There are three types of churches when it comes to their ‘relationship to power’: 
Messianic churches look for ‘help’ from outside the system. Whether it is the 2nd Coming of Christ or intercessory prayer, there is an expectation of an intervention (even salvation) from a source outside of (or beyond) the current order. This is often an unseen realm.
Therapeutic churches help you adjust to the system the way it is. These churches want to help you have your best life now. The priority is to help you be the best citizen you can be (at minimum) or to excel in your field so you can be an influential person within your networks.
Prophetic churches are looking to change the system. They want advocate for those on the margins and the disadvantaged. They utilize advocacy, community organizing, and protest to leverage those in power to change public policy and legislation toward justice and equality.
Here is where it gets more interesting:
Each of the primary expressions has a secondary emphasis … and an unfortunate neglected element.
Messianic churches (change from the outside) seem to have a therapeutic element where they help people to adjust to the system as it is while they wait for deliverance from above (or beyond). Unfortunately, these churches often neglect the prophetic aspect (changing the current system) because it seems like ‘rearranging deck chairs on the titanic’. There can be a resignation or ‘other-world-liness’ as a side-effect of this approach.
Therapeutic churches (helping you within the system) seem to have a prophetic element which focuses on issues of ‘social-justice’ in order to change certain givens in the equation to variables that can be adjusted. Unfortunately, these churches often neglect the messianic component which believes that there are any resources available from outside the system (or established order). This can result in a generational (or personal) crisis that asks “who or what is it exactly that we believe in / pray to ? And what exactly are we hoping for here?”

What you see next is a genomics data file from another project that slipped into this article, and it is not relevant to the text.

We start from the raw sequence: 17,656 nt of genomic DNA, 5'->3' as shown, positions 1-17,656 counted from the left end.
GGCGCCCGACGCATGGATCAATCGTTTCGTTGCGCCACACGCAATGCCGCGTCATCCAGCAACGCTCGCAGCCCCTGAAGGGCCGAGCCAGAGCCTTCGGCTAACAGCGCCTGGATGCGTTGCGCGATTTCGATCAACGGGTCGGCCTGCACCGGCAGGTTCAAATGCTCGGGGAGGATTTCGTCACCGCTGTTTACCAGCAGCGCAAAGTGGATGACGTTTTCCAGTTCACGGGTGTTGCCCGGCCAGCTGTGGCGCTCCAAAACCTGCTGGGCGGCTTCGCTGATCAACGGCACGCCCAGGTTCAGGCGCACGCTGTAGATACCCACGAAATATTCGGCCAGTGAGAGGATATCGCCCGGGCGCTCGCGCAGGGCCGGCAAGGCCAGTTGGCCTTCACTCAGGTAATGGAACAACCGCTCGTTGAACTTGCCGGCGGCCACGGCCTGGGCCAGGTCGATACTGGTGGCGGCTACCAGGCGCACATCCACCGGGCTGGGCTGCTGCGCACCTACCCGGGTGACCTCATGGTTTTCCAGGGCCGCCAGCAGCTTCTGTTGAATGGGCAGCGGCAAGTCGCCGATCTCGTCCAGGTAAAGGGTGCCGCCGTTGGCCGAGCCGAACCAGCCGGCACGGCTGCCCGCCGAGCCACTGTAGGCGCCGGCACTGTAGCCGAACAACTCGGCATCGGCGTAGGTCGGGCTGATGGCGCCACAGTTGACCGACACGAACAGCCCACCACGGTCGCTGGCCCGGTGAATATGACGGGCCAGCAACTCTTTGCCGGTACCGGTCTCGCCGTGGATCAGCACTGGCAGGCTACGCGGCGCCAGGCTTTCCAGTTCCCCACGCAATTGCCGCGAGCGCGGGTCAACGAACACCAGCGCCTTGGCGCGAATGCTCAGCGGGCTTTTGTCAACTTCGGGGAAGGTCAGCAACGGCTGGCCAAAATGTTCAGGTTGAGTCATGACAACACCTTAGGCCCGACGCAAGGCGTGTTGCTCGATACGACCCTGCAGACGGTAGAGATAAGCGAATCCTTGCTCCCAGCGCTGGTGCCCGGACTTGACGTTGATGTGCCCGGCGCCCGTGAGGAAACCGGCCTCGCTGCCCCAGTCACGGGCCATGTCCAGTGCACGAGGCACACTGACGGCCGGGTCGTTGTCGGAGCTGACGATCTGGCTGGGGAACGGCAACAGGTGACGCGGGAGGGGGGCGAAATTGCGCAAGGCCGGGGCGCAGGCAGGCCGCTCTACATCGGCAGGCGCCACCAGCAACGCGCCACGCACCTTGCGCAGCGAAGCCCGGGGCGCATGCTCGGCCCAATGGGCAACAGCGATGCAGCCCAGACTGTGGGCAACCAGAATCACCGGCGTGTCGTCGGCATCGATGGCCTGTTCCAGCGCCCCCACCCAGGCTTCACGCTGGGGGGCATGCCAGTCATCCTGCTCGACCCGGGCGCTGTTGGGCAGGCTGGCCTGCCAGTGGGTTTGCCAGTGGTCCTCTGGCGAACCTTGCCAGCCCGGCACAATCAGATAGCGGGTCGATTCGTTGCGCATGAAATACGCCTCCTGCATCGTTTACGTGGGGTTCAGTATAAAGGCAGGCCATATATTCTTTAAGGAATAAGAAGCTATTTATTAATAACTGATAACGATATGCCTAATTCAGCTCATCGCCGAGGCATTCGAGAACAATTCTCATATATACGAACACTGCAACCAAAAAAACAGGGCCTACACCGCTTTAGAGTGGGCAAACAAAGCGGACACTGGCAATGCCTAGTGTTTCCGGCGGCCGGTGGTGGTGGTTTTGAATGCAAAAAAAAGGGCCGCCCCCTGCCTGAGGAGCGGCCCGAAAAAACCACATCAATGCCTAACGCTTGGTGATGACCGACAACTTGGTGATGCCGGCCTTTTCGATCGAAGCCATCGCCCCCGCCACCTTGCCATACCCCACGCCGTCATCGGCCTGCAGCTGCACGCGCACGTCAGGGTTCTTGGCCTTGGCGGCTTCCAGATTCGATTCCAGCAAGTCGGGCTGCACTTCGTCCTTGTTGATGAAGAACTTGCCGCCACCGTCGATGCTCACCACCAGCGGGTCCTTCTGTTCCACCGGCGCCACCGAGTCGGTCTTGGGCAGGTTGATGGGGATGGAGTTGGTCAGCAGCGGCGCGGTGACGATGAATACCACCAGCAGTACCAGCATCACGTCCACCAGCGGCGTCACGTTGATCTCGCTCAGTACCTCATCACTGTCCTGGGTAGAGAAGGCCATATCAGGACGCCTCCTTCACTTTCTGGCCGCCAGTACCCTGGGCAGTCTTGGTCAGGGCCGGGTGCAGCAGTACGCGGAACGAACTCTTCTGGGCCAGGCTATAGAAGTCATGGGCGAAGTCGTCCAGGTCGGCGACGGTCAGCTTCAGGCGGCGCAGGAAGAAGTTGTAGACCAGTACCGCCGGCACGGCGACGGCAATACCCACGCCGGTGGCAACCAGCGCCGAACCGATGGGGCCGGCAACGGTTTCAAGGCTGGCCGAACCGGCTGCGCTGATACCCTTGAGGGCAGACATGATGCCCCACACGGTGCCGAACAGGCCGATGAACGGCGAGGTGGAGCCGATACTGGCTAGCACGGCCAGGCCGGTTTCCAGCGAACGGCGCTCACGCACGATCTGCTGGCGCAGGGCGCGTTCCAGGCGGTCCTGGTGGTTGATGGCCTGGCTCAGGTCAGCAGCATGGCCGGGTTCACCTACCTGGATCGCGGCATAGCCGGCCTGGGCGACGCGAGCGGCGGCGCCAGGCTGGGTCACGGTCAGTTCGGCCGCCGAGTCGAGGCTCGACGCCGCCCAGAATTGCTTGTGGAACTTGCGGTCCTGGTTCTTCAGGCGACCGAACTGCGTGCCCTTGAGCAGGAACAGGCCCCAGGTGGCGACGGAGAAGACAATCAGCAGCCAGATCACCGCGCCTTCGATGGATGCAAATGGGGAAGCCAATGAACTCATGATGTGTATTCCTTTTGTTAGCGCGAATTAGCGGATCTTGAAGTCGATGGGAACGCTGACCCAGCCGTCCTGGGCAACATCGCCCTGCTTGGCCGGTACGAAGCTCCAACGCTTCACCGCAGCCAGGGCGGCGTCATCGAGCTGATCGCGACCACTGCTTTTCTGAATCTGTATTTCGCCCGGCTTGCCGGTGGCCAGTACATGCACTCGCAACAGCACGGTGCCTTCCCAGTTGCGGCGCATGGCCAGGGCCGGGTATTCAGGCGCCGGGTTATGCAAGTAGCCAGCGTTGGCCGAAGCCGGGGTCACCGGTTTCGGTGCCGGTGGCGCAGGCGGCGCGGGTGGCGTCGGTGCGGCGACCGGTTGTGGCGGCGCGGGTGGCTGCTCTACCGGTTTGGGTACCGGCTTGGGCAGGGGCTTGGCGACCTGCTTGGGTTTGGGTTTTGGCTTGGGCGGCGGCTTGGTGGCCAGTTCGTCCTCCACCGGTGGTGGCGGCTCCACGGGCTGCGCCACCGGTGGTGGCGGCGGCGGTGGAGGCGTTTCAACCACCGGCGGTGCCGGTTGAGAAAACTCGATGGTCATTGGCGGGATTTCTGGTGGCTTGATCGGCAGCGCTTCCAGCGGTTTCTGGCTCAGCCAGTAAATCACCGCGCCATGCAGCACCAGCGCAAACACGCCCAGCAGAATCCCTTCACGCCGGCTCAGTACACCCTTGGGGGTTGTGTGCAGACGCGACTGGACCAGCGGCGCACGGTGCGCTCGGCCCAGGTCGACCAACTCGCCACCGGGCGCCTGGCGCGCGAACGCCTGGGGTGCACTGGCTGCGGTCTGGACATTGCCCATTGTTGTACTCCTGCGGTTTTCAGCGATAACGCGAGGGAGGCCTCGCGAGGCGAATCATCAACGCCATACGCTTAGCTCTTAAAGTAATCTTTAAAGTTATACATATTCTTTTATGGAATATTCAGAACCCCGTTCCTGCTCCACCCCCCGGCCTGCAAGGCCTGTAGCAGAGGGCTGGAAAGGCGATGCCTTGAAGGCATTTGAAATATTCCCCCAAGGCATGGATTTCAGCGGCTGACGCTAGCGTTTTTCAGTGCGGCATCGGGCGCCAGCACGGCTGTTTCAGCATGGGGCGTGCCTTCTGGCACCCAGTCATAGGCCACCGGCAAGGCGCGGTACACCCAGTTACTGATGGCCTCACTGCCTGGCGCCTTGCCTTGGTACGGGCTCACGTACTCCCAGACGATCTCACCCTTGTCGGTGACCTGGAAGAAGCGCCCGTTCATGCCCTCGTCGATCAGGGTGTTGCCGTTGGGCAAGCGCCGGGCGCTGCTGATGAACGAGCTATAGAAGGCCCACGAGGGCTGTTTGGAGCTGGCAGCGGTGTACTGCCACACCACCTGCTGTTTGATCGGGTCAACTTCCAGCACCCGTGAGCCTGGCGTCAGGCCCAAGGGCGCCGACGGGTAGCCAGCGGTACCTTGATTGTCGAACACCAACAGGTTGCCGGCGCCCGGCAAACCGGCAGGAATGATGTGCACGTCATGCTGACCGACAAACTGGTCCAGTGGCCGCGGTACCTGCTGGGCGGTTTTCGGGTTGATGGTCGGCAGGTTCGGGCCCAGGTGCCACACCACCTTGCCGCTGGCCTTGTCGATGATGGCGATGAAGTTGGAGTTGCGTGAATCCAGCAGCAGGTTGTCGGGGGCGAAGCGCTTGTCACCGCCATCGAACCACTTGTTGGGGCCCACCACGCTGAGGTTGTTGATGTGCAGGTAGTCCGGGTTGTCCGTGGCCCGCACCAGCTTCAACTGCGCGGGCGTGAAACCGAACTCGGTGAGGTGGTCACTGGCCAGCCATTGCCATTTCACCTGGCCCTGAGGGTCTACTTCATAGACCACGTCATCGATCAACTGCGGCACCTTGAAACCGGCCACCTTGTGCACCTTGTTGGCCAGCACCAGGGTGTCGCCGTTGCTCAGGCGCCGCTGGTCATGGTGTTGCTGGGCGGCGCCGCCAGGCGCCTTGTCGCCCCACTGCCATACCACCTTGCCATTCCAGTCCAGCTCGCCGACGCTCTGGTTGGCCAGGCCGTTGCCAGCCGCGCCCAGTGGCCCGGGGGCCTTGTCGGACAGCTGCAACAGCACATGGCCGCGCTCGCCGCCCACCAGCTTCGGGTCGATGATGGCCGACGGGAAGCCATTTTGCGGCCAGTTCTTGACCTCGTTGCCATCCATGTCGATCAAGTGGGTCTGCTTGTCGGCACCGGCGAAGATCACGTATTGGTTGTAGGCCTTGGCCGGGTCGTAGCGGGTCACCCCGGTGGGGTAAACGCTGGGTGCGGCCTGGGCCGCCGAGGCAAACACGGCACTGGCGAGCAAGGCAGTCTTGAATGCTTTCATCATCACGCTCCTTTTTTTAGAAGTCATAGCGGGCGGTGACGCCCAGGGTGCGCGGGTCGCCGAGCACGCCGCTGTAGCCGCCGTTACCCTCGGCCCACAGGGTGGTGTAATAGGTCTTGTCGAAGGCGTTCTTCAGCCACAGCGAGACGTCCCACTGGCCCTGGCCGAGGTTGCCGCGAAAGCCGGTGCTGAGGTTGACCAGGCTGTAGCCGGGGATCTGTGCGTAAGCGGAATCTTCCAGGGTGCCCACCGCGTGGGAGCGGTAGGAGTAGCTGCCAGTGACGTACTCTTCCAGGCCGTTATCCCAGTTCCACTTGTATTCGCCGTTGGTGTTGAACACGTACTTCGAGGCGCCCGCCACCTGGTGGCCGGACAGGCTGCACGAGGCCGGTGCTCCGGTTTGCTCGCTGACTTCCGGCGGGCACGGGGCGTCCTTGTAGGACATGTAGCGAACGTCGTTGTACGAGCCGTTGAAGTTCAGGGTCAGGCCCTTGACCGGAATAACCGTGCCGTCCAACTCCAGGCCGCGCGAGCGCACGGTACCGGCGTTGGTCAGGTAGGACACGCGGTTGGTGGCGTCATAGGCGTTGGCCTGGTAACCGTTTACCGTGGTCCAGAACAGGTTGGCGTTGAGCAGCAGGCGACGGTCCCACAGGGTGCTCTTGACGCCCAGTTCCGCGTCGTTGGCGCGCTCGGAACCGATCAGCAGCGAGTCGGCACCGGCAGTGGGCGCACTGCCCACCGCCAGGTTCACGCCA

Prophetic churches (changing the system) seem to have a messianic element which looks to a power ‘beyond’ or ‘above’ that will supply a needed element of transformation in order to bring justice and deliverance to those in need. Unfortunately, these churches can neglect the therapeutic component of religious belief and practice. This lack often leads to participants feeling worn-out or burned-out, depleted and discouraged. Hope in the messianic aspect, without the therapeutic, becomes even more vital.
When I present this in the seminary classroom I give examples of each:
- a Therapeutic/prophetic church (like I am at currently) that struggles with messianic spirituality because the ‘interventionist’ view of god seems problematic.
- a Prophetic/messianic church that does protest and ‘action’ but struggles with therapeutic spirituality because it is soft or too ‘me’ focused.
- Messianic/therapeutic church (like I use to be) that struggles with prophetic action because of ideas like the ‘2 kingdoms’ which has the spiritual realm (or kingdom of god) as over and above the kingdoms of this world.
Here is an introductory video. Please let me know you thoughts, examples, concerns, and questions.
 Power is alternatively known as: the ‘system’, the powers that be, the man, institutional power, and the status-quo, among other things.
 NoTW – ‘Not of This World’ is an odd consumer expression of passages like Romans 12:1-2, John 15:19, John 17:14 & 16, John 18:36, Colossians 3:2, Philippians 3:20-21, Ephesians 6:12, and 1 John 2:15-17.
August 28, 2019 at 9:53 pm
i would argue that some prophetic churches do advocacy for other issues that aren’t at all on behalf of the marginal or the disadvantaged. Or their only notion of “disadvantaged” is foetuses, and bakers who won’t make cakes for gays